Monday, 18 February 2019

The King Under the Forest, part two

I mentioned previously that this was the first adventure I ever ran, back when I was eight years old and new to RPGs. I recently had occasion to do so again...

I was at Dragonmeet, London’s largest RPG convention, in December 2018 and ran some off the books gaming for a group of crusty old European Grognards. With virtually no prep, no change there, I ran King Under the Forest using Dragon Warriors Rules As Written. In my current DW game, which runs about once monthly via Hangouts, I have some slight modifications to the by the book method. However here I wanted to see the system in all its original glory. So characters were rolled, 3d6 down the line as Gygax intended and I declared I would be reading the boxed text aloud verbatim. The latter to provide the authentic 1980s adventure experience but also I thought it would be interesting, seen through the eyes of modern gamers.

No such thing as too many swords

I have no wish to enter the Great Read Aloud Text Debate however it did lead to, for me, an interesting exchange:

GM “You pause and hold your breath as you study the outline of the shadow...”
Player “No, I don’t. I breathe heavily.”

Here and in some of the other passages the adventure shows it’s gamebook heritage (“will you climb? Or turn back?”) but then the designers also wrote some very successful gamebooks and in designing an introductory RPG for sale in bookshops (I got five out six books in WH Smith) rather than Games Workshops I can only assume that this was a deliberate design choice.

Of course running an intro adventure for genre savvy grognards means that they’re probably going to eat it up without too much drama and that was certainly the case here. There is a nice encounter with some warriors who materialise out of a tapestry with “faces the colour of old cloth.”  This is mechanically quite tough as a straightforward fight but instantly I was told “I burn the tapestry.” The Tapestry Warriors burst into flames and disappear with a ghostly howl.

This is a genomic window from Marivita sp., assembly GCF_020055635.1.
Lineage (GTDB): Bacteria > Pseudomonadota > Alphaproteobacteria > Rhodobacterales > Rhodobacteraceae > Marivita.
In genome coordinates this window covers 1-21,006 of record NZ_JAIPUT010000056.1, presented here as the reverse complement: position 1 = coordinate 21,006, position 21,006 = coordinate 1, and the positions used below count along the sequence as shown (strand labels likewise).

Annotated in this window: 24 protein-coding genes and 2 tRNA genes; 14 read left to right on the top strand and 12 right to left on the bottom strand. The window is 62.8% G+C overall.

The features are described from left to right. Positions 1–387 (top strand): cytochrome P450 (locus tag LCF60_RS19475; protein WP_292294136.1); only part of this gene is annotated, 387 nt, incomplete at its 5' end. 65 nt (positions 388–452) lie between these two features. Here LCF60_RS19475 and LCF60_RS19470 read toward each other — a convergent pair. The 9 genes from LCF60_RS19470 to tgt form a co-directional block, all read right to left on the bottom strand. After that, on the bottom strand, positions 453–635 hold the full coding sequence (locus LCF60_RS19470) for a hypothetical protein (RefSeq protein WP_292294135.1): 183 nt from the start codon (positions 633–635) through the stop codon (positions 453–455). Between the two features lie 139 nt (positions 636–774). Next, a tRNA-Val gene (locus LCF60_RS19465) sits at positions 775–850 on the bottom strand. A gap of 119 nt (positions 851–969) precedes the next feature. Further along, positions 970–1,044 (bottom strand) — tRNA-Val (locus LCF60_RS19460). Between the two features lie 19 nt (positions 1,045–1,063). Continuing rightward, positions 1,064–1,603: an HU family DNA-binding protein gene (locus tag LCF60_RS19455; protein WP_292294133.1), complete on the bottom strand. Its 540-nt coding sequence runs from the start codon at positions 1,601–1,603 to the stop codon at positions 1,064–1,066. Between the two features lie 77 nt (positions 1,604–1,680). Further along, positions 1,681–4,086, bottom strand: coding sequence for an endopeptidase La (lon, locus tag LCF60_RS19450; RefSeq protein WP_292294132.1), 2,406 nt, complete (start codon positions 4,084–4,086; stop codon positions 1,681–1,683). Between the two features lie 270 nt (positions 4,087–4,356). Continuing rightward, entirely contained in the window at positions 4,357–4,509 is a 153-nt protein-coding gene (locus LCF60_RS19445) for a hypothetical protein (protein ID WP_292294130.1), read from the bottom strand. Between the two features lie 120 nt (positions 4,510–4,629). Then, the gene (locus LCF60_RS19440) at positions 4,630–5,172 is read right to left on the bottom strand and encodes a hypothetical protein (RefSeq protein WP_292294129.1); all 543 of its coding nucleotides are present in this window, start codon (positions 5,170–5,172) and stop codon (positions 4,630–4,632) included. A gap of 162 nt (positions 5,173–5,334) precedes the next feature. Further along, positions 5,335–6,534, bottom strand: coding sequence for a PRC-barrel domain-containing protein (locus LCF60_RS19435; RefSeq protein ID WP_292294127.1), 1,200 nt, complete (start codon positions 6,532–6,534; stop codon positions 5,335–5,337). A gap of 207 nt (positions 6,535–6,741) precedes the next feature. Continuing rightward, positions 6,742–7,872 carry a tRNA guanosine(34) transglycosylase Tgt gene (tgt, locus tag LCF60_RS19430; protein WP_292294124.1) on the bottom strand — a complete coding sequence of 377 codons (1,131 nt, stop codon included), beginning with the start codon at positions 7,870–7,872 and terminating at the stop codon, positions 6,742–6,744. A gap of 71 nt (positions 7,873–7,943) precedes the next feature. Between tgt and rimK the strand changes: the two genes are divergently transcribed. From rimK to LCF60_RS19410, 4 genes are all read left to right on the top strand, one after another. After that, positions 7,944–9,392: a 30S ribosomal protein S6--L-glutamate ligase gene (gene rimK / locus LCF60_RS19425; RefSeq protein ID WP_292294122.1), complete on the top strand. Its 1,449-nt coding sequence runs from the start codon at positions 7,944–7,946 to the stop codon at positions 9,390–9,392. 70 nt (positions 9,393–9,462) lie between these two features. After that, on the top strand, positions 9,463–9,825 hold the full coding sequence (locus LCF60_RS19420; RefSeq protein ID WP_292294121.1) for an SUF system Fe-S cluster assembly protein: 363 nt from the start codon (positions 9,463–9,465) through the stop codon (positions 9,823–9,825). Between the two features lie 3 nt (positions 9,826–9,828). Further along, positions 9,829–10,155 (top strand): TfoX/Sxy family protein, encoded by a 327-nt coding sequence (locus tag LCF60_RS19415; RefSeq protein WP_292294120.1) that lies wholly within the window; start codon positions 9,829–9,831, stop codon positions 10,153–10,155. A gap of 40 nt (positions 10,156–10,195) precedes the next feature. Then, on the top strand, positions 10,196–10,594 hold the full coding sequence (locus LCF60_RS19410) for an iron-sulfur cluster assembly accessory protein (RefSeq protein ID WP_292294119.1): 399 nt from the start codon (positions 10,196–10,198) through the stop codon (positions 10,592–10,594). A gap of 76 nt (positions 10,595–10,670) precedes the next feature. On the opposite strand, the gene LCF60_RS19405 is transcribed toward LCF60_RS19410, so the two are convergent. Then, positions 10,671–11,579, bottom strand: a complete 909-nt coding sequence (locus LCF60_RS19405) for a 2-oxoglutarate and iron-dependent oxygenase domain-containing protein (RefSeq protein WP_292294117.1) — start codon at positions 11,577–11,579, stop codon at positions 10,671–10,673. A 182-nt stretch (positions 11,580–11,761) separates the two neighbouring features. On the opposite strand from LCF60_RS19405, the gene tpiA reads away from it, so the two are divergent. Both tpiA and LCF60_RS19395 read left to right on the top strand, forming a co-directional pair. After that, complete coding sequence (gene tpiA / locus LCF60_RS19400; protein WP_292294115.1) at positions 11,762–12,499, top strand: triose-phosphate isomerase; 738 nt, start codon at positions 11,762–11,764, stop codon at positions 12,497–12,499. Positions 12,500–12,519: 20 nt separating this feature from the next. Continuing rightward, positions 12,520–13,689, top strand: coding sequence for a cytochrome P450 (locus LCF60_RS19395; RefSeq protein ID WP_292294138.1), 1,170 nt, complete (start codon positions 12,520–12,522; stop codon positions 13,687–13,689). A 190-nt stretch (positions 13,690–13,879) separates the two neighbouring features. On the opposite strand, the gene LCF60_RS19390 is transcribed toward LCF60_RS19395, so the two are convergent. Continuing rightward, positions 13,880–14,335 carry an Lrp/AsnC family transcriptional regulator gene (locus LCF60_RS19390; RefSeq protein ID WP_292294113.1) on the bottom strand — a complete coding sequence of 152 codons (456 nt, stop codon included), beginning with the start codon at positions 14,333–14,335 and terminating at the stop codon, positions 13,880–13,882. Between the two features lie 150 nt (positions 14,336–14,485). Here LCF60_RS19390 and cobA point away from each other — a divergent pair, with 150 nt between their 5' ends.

Similarly the other puzzles were solved without too much drama and this is a strength of the adventure that the difficulty is sufficient that they require some thought but are not ridiculously taxing.

Overall it was a good time and although there was some eye rolling at some of the read aloud bits, the players seemed to enjoy it too. There are some really nice touches in this adventure that hint at the greater myth of Vallander, the King Under the Forest, without beating you over the head with it. There are some parts that seem a little jarring, the gorgon encounter for instance (although this has received some treatment in the re-issue version in the Sleeping Gods book) and the obligatory giant spider...

I’d like to redo this adventure building on the original framework and taylor is it to my own vision of what Vallander’s tomb would be like in my version of Legend. Perhaps more on that later.


  1. Vallandar's tomb would be very different in "real" Legend -- in 35 years of gaming we've never met a dragon, for one thing! And I agree with your players about the "read aloud" bits. Those are the stabilizers, but once you can ride the bike...

    1. Stabilisers is accurate, I doubt I could have run this adventure as an eight year old without them.

      I know I wouldn’t be the only one interested in seeing a “real” Legend version of Vallander’s tomb should you find the time.